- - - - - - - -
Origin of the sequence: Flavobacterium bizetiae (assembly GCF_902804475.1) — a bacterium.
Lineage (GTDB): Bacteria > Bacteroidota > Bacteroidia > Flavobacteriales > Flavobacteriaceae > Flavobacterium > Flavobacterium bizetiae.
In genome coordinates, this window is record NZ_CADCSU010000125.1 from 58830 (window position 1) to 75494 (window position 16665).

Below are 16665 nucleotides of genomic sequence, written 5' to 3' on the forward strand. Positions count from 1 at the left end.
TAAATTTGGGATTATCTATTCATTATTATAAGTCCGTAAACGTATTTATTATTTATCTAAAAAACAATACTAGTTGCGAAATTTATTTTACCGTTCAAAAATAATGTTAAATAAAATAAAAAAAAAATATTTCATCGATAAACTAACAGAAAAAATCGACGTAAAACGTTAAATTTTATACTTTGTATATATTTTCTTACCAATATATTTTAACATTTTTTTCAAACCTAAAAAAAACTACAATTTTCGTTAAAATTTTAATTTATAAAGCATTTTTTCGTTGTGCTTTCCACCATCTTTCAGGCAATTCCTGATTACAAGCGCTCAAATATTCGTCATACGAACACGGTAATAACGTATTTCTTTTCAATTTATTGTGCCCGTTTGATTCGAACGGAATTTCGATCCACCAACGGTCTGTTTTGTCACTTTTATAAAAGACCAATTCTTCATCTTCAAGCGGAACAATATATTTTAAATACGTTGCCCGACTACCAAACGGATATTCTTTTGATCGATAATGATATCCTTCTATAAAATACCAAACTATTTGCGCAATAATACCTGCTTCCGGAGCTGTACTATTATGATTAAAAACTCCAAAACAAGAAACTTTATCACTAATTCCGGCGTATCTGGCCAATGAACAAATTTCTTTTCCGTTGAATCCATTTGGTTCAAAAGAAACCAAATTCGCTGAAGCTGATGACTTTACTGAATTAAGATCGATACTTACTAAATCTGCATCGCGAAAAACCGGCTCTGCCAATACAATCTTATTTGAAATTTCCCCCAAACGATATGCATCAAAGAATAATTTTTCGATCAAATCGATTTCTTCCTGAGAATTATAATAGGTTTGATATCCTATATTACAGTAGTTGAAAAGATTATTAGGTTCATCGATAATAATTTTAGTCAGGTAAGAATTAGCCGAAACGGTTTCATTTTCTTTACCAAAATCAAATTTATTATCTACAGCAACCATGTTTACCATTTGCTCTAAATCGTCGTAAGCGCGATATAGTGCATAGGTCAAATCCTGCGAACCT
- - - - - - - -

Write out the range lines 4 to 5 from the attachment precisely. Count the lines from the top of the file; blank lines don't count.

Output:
Below are 16665 nucleotides of genomic sequence, written 5' to 3' on the forward strand. Positions count from 1 at the left end.
TAAATTTGGGATTATCTATTCATTATTATAAGTCCGTAAACGTATTTATTATTTATCTAAAAAACAATACTAGTTGCGAAATTTATTTTACCGTTCAAAAATAATGTTAAATAAAATAAAAAAAAAATATTTCATCGATAAACTAACAGAAAAAATCGACGTAAAACGTTAAATTTTATACTTTGTATATATTTTCTTACCAATATATTTTAACATTTTTTTCAAACCTAAAAAAAACTACAATTTTCGTTAAAATTTTAATTTATAAAGCATTTTTTCGTTGTGCTTTCCACCATCTTTCAGGCAATTCCTGATTACAAGCGCTCAAATATTCGTCATACGAACACGGTAATAACGTATTTCTTTTCAATTTATTGTGCCCGTTTGATTCGAACGGAATTTCGATCCACCAACGGTCTGTTTTGTCACTTTTATAAAAGACCAATTCTTCATCTTCAAGCGGAACAATATATTTTAAATACGTTGCCCGACTACCAAACGGATATTCTTTTGATCGATAATGATATCCTTCTATAAAATACCAAACTATTTGCGCAATAATACCTGCTTCCGGAGCTGTACTATTATGATTAAAAACTCCAAAACAAGAAACTTTATCACTAATTCCGGCGTATCTGGCCAATGAACAAATTTCTTTTCCGTTGAATCCATTTGGTTCAAAAGAAACCAAATTCGCTGAAGCTGATGACTTTACTGAATTAAGATCGATACTTACTAAATCTGCATCGCGAAAAACCGGCTCTGCCAATACAATCTTATTTGAAATTTCCCCCAAACGATATGCATCAAAGAATAATTTTTCGATCAAATCGATTTCTTCCTGAGAATTATAATAGGTTTGATATCCTATATTACAGTAGTTGAAAAGATTATTAGGTTCATCGATAATAATTTTAGTCAGGTAAGAATTAGCCGAAACGGTTTCATTTTCTTTACCAAAATCAAATTTATTATCTACAGCAACCATGTTTACCATTTGCTCTAAATCGTCGTAAGCGCGATATAGTGCATAGGTCAAATCCTGCGAACCT